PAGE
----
Both injunctions were granted on the grounds that the notices given by the unions were defective and the explanations given to describe the steps the unions had taken were inadequate.

In discharging the injunctions the appeal Judges held for the first time that the international recognition and context of the right to strike is relevant to the interpretation of the United Kingdom legislation.

In ASLEF v London Midland, the court found that the union believed it was balloting the relevant drivers and no one else but, because of human errors and failings, it did not achieve that objective and accidentally extended the vote to two members not entitled to it. The Court of Appeal considered this to be a case where the small accidental failures provisions of the Trade Union and Labour Relations (Consolidation) Act 1992 should have applied.

The CA also concluded that the explanation ASLEF had given on the ballot and strike notices “although brief, was sufficient to satisfy the statute and the [High Court] judge misdirected himself as to the specificity required.”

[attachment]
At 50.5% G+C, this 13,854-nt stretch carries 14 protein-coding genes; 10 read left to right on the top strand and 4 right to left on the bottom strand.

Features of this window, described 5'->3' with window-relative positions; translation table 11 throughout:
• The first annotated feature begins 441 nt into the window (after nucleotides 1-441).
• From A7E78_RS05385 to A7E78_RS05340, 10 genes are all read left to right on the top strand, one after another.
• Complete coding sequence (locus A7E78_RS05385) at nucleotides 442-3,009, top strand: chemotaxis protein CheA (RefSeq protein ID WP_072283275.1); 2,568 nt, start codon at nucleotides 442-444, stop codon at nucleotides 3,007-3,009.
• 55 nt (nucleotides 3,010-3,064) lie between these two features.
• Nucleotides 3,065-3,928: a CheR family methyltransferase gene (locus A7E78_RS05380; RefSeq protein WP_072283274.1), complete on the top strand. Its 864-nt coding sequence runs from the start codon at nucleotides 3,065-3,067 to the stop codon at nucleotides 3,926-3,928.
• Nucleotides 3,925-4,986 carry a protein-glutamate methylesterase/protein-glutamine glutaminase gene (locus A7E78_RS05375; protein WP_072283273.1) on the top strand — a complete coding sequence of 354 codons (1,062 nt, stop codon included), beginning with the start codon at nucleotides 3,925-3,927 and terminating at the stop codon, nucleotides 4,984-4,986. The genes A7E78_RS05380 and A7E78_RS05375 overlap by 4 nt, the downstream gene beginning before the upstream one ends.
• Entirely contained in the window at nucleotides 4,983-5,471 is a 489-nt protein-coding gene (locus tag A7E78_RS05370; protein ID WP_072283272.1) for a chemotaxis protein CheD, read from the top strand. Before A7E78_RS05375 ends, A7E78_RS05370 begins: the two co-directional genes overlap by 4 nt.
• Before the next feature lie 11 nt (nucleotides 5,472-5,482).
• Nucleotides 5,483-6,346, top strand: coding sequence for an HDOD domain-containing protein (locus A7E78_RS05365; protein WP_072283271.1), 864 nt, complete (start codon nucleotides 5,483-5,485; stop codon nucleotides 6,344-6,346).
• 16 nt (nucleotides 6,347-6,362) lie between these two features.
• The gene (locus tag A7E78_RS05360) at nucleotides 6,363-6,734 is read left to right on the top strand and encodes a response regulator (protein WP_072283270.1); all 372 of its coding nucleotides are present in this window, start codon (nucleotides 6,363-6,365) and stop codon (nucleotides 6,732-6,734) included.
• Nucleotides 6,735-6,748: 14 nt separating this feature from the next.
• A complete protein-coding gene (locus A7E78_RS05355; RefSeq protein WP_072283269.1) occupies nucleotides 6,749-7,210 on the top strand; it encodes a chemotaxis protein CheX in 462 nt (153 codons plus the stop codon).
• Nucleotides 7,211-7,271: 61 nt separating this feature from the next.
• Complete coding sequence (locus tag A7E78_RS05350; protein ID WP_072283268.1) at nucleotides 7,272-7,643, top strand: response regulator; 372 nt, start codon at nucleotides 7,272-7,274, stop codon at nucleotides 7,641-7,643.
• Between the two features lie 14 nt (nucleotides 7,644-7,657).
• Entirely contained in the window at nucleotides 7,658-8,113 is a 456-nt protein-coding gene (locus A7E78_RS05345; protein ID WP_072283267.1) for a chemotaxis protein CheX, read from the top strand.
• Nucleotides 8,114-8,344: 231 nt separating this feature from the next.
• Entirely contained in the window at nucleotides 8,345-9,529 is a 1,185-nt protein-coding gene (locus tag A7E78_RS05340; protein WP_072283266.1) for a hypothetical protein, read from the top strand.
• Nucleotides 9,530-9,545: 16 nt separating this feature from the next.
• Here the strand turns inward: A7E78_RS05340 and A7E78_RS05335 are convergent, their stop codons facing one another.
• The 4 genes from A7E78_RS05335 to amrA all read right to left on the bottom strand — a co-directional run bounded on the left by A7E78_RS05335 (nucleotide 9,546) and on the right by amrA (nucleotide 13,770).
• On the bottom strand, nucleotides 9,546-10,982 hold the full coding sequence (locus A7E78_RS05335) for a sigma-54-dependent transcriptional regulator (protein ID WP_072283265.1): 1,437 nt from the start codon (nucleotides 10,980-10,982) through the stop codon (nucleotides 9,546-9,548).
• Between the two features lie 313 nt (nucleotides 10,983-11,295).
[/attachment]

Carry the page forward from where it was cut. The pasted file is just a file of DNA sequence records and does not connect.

In the same way, the RMT’s explanation given in its ballot and notices for strike action at SERCO Docklands was adequate, the CA said. The court accepted that the approach adopted by the union in notifying the employer of the jobs identified by the workers themselves was perfectly sensible and complied with the statutory obligation.

Thompsons head of employment rights Victoria Phillips said: “This is an important decision which goes against the trend where the ability of trade unions to take collective action has been ruled out by the courts due to small mistakes in the balloting process, therefore undermining the fundamental human rights of trade unions and their members.”